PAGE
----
It is common for pregnant women to experience urinary tract infections (UTIs). Now the U.S. health officials has warned that it the antibiotics used to treat these infections can affect pregnant women and their unborn babies.
READ ALSO: Tips on Preventing Urinary Tract Infections
The report was published Jan. 12 in the CDC’s Morbidity and Mortality Weekly Report.
The officials has linked these antibiotics to a small risk of birth defects in pregnant women when administered in the first trimester. They include;
- Trimethoprim-sulfamethoxazole (Bactrim)
- Nitrofurantoin (Macrobid)
According to a new report from the U.S. Centers for Disease Control and Prevention, despite the risk, many pregnant women are still getting these antibiotics.
Elizabeth Ailes, a health scientist at the CDC and lead author of the report said;
“Birth defects linked with these drugs include heart, brain and facial defects. A 3 percent risk of birth defects is associated with all pregnancies, she said. “The increased risks associated with these antibiotics is relatively small, but significant.”
Ailes reported that it is vital for women to be informed because regardless of the small risk in birth defects, treatment is really essential because untreated UTIs can have serious penalties for both the mom and the baby.”
READ ALSO: Urinary Tract Infection (UTI)
When UTIs are left untreated, they can lead to babies born at a low birth weight, babies born prematurely and the development of body-wide infections that can be deadly, she said.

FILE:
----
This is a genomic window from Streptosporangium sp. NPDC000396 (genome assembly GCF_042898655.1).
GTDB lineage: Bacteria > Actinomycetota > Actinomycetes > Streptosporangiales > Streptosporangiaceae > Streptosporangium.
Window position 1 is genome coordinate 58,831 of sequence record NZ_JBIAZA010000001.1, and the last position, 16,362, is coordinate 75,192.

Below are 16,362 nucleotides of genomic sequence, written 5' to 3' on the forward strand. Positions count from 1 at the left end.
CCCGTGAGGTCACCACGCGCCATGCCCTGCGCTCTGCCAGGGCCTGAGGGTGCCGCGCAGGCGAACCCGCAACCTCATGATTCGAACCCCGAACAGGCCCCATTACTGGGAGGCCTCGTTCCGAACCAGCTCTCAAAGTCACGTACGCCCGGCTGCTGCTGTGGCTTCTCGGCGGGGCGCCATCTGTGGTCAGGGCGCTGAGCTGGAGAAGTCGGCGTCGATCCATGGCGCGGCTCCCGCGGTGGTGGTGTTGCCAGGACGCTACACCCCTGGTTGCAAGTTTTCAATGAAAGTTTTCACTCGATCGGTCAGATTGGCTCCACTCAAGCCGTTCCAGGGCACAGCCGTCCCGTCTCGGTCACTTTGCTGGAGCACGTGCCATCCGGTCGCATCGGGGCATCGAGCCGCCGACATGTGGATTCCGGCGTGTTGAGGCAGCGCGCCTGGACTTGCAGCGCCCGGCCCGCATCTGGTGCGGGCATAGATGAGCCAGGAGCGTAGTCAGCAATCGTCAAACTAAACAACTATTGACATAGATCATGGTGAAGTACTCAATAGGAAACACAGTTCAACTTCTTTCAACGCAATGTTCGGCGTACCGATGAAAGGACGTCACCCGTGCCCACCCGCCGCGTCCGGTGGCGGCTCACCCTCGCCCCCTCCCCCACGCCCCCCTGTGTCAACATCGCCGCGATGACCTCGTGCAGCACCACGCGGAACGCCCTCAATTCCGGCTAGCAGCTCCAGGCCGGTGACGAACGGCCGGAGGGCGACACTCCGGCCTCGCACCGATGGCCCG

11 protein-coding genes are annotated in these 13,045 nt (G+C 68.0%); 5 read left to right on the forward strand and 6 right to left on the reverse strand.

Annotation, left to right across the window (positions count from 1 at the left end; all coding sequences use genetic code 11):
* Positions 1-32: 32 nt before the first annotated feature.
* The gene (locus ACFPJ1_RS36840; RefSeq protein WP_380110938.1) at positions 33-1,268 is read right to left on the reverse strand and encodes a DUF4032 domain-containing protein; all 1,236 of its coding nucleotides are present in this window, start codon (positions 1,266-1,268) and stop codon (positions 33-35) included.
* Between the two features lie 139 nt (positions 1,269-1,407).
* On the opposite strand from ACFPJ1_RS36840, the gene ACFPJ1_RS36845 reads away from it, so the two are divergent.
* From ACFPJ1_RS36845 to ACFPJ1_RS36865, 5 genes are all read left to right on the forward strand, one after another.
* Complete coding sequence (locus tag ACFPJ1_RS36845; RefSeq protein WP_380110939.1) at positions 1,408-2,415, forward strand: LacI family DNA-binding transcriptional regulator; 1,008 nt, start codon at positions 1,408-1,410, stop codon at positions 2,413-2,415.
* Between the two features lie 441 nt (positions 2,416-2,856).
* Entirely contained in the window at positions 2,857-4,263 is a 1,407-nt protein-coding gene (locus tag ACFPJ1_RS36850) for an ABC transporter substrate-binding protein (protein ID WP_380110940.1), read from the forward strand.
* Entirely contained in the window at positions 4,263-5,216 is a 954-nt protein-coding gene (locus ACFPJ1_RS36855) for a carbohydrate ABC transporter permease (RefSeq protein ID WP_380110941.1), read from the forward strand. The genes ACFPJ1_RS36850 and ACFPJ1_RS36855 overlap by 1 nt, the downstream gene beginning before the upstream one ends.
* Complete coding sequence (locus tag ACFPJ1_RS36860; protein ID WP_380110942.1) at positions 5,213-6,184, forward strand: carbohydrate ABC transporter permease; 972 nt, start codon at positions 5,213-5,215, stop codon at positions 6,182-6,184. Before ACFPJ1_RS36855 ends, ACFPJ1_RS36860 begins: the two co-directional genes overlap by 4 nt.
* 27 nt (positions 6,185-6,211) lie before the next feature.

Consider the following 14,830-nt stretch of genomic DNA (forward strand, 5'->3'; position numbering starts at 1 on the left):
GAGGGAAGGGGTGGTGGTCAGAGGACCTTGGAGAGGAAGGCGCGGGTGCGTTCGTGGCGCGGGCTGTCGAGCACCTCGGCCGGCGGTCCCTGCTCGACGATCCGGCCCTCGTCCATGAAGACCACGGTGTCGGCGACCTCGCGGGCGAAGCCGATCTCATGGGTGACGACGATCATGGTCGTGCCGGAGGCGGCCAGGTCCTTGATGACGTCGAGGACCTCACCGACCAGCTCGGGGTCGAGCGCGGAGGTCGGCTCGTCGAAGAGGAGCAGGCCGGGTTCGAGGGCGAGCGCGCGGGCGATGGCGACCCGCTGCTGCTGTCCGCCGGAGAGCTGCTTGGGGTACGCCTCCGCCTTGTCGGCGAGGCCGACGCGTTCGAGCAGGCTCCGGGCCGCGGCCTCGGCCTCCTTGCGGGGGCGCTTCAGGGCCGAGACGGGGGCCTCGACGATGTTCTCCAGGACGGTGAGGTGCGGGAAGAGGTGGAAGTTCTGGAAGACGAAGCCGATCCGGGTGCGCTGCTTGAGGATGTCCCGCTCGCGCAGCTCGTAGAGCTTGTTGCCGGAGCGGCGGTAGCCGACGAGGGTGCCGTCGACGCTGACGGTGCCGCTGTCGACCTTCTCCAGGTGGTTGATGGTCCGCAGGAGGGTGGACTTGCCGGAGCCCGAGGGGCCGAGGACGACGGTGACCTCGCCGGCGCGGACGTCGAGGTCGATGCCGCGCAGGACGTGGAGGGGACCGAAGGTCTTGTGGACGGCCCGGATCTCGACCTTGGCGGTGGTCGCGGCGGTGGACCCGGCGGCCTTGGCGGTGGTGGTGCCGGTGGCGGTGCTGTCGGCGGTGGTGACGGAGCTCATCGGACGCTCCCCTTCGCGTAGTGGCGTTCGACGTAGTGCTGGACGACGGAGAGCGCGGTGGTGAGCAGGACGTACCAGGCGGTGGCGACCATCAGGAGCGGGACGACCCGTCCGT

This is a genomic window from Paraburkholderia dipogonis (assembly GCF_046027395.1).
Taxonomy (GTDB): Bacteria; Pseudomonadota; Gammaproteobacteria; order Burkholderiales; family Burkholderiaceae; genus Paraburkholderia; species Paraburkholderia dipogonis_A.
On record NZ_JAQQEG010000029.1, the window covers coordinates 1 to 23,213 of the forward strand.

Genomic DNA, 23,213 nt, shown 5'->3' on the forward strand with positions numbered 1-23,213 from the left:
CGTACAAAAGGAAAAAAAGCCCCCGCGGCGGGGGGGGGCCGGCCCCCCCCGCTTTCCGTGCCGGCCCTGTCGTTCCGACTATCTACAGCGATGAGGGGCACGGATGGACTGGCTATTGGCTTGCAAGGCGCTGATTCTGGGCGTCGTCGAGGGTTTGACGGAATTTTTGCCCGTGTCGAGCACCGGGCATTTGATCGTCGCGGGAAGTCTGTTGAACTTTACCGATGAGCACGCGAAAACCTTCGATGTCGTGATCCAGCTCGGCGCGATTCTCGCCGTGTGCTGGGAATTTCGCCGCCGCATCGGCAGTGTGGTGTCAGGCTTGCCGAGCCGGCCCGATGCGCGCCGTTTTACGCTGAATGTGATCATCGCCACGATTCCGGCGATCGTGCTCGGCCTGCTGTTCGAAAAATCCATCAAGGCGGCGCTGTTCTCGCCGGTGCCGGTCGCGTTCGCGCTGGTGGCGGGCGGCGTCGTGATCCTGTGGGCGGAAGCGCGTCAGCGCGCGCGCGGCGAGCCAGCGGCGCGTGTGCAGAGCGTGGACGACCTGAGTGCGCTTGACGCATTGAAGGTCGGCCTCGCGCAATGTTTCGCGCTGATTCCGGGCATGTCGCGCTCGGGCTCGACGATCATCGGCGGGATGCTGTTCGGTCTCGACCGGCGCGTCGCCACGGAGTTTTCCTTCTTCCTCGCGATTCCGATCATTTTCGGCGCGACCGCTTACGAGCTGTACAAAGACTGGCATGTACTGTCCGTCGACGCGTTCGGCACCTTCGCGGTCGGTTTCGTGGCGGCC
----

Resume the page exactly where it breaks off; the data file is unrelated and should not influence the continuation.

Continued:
Dr. Jill Rabin, chief of ambulatory care, obstetrics and gynecology and head of urogynecology at Northwell Health in New Hyde Park, N.Y., says, that if a UTI can be cured only with either of these medications, they need to be used regardless of the small risk involved.
According to Rabin, these antibiotics like any other drug, should be prescribed at the lowest effective dose.
In 2011, the American College of Obstetricians and Gynecologists recommended in that such medications be prescribed in the first trimester of pregnancy only when other drugs would not be a proper treatment, according to the CDC report.
Rabin added that the problem is, “we don’t know if these medications were prescribed appropriately based on adjusting the dose and type of antibiotic and on the particular bacteria causing the infection.”
“A number of early studies have indicated that expert guidelines do not always find their way into bedside practice,” said Dr. Michael Grosso, chief medical officer at Huntington Hospital in Huntington, N.Y.
Grosso said one reason for this is the cumulative volume of medical research, offering new information to any physician. ALSO, he said that doctors may disagree with a guideline.
“Although a physician may avoid these medications when he knows a patient is pregnant, he may not take the trouble of ordering pregnancy testing before every prescription, hence leaving open the door to unintentional use in the setting of pregnancy,” Grosso said.
Concerned pregnant patients should ask their doctor if prescribed drugs are safe, he advised.
For their research, Ailes and her colleagues analyzed data on nearly 483,000 women who were pregnant in 2014 and covered by employer-sponsored insurance. The data came from the MarketScan Commercial Database.
Rabin was unsure whether the data was representative of prescriptions given all pregnant women or whether the result that these medications were commonly prescribed applied only to those represented in the database.
“I think it’s early to draw a full conclusion with this study,” Rabin said.
Article source: Webmd
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